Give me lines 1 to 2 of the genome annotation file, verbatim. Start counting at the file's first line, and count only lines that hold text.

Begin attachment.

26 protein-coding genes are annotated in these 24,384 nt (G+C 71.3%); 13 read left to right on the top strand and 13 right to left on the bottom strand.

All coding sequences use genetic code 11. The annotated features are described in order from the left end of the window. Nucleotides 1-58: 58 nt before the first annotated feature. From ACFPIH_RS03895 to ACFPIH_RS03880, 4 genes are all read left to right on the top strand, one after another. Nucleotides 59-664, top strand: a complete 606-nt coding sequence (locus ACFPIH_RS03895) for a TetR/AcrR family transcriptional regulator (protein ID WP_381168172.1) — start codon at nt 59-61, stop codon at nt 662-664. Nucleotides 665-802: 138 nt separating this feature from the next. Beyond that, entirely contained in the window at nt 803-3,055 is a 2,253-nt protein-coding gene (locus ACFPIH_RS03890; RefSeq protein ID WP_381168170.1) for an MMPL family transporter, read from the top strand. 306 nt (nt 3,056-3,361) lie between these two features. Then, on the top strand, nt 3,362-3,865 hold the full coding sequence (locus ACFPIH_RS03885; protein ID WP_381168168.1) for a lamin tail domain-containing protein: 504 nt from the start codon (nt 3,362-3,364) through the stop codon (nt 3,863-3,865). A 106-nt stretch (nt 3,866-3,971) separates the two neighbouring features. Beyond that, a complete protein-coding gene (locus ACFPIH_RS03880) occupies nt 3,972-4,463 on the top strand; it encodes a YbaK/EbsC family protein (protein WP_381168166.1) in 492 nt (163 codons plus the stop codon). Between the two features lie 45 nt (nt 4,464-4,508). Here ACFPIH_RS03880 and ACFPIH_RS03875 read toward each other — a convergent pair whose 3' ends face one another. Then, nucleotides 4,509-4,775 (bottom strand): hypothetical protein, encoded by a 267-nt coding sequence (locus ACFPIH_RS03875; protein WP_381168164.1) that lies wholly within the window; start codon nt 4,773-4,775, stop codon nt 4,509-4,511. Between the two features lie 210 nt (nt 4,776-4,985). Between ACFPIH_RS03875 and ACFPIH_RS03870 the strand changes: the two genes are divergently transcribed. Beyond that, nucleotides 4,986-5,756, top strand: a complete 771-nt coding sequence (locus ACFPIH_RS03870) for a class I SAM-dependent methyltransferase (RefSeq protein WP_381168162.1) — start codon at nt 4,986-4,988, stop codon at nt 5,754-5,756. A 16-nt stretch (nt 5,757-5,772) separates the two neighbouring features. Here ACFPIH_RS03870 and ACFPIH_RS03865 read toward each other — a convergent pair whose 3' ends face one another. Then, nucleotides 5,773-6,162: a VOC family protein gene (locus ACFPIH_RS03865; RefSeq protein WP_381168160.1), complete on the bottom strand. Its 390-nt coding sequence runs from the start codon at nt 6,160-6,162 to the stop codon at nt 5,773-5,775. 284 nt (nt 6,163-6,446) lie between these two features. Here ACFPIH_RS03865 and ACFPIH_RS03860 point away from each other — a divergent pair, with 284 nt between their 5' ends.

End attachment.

26 protein-coding genes are annotated in these 24,384 nt (G+C 71.3%); 13 read left to right on the top strand and 13 right to left on the bottom strand.

All coding sequences use genetic code 11. The annotated features are described in order from the left end of the window. Nucleotides 1-58: 58 nt before the first annotated feature. From ACFPIH_RS03895 to ACFPIH_RS03880, 4 genes are all read left to right on the top strand, one after another. Nucleotides 59-664, top strand: a complete 606-nt coding sequence (locus ACFPIH_RS03895) for a TetR/AcrR family transcriptional regulator (protein ID WP_381168172.1) — start codon at nt 59-61, stop codon at nt 662-664. Nucleotides 665-802: 138 nt separating this feature from the next. Beyond that, entirely contained in the window at nt 803-3,055 is a 2,253-nt protein-coding gene (locus ACFPIH_RS03890; RefSeq protein ID WP_381168170.1) for an MMPL family transporter, read from the top strand. 306 nt (nt 3,056-3,361) lie between these two features. Then, on the top strand, nt 3,362-3,865 hold the full coding sequence (locus ACFPIH_RS03885; protein ID WP_381168168.1) for a lamin tail domain-containing protein: 504 nt from the start codon (nt 3,362-3,364) through the stop codon (nt 3,863-3,865). A 106-nt stretch (nt 3,866-3,971) separates the two neighbouring features. Beyond that, a complete protein-coding gene (locus ACFPIH_RS03880) occupies nt 3,972-4,463 on the top strand; it encodes a YbaK/EbsC family protein (protein WP_381168166.1) in 492 nt (163 codons plus the stop codon). Between the two features lie 45 nt (nt 4,464-4,508). Here ACFPIH_RS03880 and ACFPIH_RS03875 read toward each other — a convergent pair whose 3' ends face one another. Then, nucleotides 4,509-4,775 (bottom strand): hypothetical protein, encoded by a 267-nt coding sequence (locus ACFPIH_RS03875; protein WP_381168164.1) that lies wholly within the window; start codon nt 4,773-4,775, stop codon nt 4,509-4,511. Between the two features lie 210 nt (nt 4,776-4,985). Between ACFPIH_RS03875 and ACFPIH_RS03870 the strand changes: the two genes are divergently transcribed. Beyond that, nucleotides 4,986-5,756, top strand: a complete 771-nt coding sequence (locus ACFPIH_RS03870) for a class I SAM-dependent methyltransferase (RefSeq protein WP_381168162.1) — start codon at nt 4,986-4,988, stop codon at nt 5,754-5,756. A 16-nt stretch (nt 5,757-5,772) separates the two neighbouring features. Here ACFPIH_RS03870 and ACFPIH_RS03865 read toward each other — a convergent pair whose 3' ends face one another. Then, nucleotides 5,773-6,162: a VOC family protein gene (locus ACFPIH_RS03865; RefSeq protein WP_381168160.1), complete on the bottom strand. Its 390-nt coding sequence runs from the start codon at nt 6,160-6,162 to the stop codon at nt 5,773-5,775. 284 nt (nt 6,163-6,446) lie between these two features. Here ACFPIH_RS03865 and ACFPIH_RS03860 point away from each other — a divergent pair, with 284 nt between their 5' ends.